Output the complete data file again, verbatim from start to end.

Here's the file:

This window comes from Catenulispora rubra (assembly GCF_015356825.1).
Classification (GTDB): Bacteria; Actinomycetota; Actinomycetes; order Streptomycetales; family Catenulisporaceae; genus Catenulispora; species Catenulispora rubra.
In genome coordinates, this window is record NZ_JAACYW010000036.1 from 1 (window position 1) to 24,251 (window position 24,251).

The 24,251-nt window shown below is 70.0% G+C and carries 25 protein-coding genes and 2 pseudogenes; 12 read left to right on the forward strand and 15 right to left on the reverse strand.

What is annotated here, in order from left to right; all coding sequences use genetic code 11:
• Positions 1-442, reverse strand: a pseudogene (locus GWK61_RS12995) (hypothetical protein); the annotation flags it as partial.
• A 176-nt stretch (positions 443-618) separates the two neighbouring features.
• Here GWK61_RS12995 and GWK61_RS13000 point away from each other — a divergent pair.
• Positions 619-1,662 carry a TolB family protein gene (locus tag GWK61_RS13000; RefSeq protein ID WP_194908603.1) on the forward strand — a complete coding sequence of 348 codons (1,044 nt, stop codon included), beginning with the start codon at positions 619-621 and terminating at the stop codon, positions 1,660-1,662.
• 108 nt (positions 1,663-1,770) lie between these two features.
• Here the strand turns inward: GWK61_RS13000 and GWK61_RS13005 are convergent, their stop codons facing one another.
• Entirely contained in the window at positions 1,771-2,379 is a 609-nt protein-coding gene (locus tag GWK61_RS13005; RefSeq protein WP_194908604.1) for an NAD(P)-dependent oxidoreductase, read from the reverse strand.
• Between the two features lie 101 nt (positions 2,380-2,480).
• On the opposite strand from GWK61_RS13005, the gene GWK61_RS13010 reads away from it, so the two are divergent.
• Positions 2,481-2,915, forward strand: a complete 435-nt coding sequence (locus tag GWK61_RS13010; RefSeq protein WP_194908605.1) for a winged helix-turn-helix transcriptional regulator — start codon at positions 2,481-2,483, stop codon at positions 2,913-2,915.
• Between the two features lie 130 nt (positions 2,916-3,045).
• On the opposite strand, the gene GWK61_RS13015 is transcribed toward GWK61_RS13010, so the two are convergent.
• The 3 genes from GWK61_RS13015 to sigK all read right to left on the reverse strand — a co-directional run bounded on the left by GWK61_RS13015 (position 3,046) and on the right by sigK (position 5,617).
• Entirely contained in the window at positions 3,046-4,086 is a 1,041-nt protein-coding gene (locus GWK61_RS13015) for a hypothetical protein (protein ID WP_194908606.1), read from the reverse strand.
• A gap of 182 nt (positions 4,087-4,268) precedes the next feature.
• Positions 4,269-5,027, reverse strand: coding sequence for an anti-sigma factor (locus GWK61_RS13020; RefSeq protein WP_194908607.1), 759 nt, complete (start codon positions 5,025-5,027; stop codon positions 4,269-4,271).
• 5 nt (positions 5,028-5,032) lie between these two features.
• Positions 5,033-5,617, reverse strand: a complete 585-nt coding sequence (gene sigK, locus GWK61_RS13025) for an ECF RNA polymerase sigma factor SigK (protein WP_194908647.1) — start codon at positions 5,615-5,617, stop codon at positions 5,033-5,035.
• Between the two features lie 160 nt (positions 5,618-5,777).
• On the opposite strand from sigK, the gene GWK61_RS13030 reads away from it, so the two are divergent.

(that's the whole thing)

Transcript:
This window comes from Catenulispora rubra (assembly GCF_015356825.1).
Classification (GTDB): Bacteria; Actinomycetota; Actinomycetes; order Streptomycetales; family Catenulisporaceae; genus Catenulispora; species Catenulispora rubra.
In genome coordinates, this window is record NZ_JAACYW010000036.1 from 1 (window position 1) to 24,251 (window position 24,251).

The 24,251-nt window shown below is 70.0% G+C and carries 25 protein-coding genes and 2 pseudogenes; 12 read left to right on the forward strand and 15 right to left on the reverse strand.

What is annotated here, in order from left to right; all coding sequences use genetic code 11:
• Positions 1-442, reverse strand: a pseudogene (locus GWK61_RS12995) (hypothetical protein); the annotation flags it as partial.
• A 176-nt stretch (positions 443-618) separates the two neighbouring features.
• Here GWK61_RS12995 and GWK61_RS13000 point away from each other — a divergent pair.
• Positions 619-1,662 carry a TolB family protein gene (locus tag GWK61_RS13000; RefSeq protein ID WP_194908603.1) on the forward strand — a complete coding sequence of 348 codons (1,044 nt, stop codon included), beginning with the start codon at positions 619-621 and terminating at the stop codon, positions 1,660-1,662.
• 108 nt (positions 1,663-1,770) lie between these two features.
• Here the strand turns inward: GWK61_RS13000 and GWK61_RS13005 are convergent, their stop codons facing one another.
• Entirely contained in the window at positions 1,771-2,379 is a 609-nt protein-coding gene (locus tag GWK61_RS13005; RefSeq protein WP_194908604.1) for an NAD(P)-dependent oxidoreductase, read from the reverse strand.
• Between the two features lie 101 nt (positions 2,380-2,480).
• On the opposite strand from GWK61_RS13005, the gene GWK61_RS13010 reads away from it, so the two are divergent.
• Positions 2,481-2,915, forward strand: a complete 435-nt coding sequence (locus tag GWK61_RS13010; RefSeq protein WP_194908605.1) for a winged helix-turn-helix transcriptional regulator — start codon at positions 2,481-2,483, stop codon at positions 2,913-2,915.
• Between the two features lie 130 nt (positions 2,916-3,045).
• On the opposite strand, the gene GWK61_RS13015 is transcribed toward GWK61_RS13010, so the two are convergent.
• The 3 genes from GWK61_RS13015 to sigK all read right to left on the reverse strand — a co-directional run bounded on the left by GWK61_RS13015 (position 3,046) and on the right by sigK (position 5,617).
• Entirely contained in the window at positions 3,046-4,086 is a 1,041-nt protein-coding gene (locus GWK61_RS13015) for a hypothetical protein (protein ID WP_194908606.1), read from the reverse strand.
• A gap of 182 nt (positions 4,087-4,268) precedes the next feature.
• Positions 4,269-5,027, reverse strand: coding sequence for an anti-sigma factor (locus GWK61_RS13020; RefSeq protein WP_194908607.1), 759 nt, complete (start codon positions 5,025-5,027; stop codon positions 4,269-4,271).
• 5 nt (positions 5,028-5,032) lie between these two features.
• Positions 5,033-5,617, reverse strand: a complete 585-nt coding sequence (gene sigK, locus GWK61_RS13025) for an ECF RNA polymerase sigma factor SigK (protein WP_194908647.1) — start codon at positions 5,615-5,617, stop codon at positions 5,033-5,035.
• Between the two features lie 160 nt (positions 5,618-5,777).
• On the opposite strand from sigK, the gene GWK61_RS13030 reads away from it, so the two are divergent.